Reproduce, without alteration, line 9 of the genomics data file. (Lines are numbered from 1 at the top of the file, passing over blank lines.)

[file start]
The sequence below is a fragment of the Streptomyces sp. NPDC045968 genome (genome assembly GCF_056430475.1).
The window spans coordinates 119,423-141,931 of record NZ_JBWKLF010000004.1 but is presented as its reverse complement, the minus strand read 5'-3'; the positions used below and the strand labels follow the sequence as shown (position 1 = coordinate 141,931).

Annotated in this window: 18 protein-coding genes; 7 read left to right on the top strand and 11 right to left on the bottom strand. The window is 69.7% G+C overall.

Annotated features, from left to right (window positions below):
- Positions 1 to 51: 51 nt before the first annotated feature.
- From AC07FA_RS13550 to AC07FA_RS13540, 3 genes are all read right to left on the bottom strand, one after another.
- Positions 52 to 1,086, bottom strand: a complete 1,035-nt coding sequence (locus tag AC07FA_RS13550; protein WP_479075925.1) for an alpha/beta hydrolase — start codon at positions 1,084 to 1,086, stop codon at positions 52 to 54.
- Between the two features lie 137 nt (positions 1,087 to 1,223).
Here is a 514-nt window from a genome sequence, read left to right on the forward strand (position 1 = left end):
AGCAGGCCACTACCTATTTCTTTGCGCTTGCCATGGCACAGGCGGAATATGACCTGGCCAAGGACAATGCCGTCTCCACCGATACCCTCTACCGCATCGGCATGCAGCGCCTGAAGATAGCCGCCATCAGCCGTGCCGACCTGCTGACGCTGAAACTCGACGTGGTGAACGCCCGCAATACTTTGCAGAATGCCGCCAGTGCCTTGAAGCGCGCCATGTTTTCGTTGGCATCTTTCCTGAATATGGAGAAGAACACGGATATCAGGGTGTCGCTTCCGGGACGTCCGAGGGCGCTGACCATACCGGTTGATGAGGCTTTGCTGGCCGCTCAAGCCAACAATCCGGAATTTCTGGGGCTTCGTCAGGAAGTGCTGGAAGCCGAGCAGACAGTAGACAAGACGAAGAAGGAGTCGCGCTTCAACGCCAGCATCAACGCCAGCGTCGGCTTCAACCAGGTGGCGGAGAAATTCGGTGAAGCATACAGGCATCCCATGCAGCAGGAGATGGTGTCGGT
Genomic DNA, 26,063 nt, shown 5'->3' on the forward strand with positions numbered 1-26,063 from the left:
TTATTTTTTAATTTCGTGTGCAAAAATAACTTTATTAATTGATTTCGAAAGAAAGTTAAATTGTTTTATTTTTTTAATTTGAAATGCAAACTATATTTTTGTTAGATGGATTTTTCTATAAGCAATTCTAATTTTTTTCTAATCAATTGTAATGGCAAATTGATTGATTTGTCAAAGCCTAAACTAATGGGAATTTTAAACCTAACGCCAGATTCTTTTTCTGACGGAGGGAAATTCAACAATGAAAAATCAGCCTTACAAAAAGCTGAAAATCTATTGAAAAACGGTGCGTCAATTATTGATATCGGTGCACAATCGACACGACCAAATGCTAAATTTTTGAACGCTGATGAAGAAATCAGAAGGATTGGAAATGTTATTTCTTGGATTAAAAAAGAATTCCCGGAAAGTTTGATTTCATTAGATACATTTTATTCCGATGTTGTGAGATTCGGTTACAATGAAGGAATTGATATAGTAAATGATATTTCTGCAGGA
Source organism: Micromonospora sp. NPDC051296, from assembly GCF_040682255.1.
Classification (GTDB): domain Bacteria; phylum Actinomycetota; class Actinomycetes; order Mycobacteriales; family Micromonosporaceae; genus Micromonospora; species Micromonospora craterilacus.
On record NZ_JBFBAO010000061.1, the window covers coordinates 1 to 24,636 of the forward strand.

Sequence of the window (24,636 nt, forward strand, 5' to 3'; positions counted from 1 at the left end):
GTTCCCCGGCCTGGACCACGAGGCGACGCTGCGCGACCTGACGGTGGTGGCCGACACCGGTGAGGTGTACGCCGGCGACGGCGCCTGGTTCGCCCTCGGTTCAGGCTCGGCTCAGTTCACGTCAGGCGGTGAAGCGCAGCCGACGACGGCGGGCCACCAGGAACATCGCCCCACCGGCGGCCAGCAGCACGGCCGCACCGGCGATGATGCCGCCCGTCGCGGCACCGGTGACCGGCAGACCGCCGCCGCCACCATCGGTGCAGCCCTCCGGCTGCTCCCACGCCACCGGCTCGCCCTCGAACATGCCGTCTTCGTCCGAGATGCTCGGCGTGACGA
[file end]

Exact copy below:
Here is a 514-nt window from a genome sequence, read left to right on the forward strand (position 1 = left end):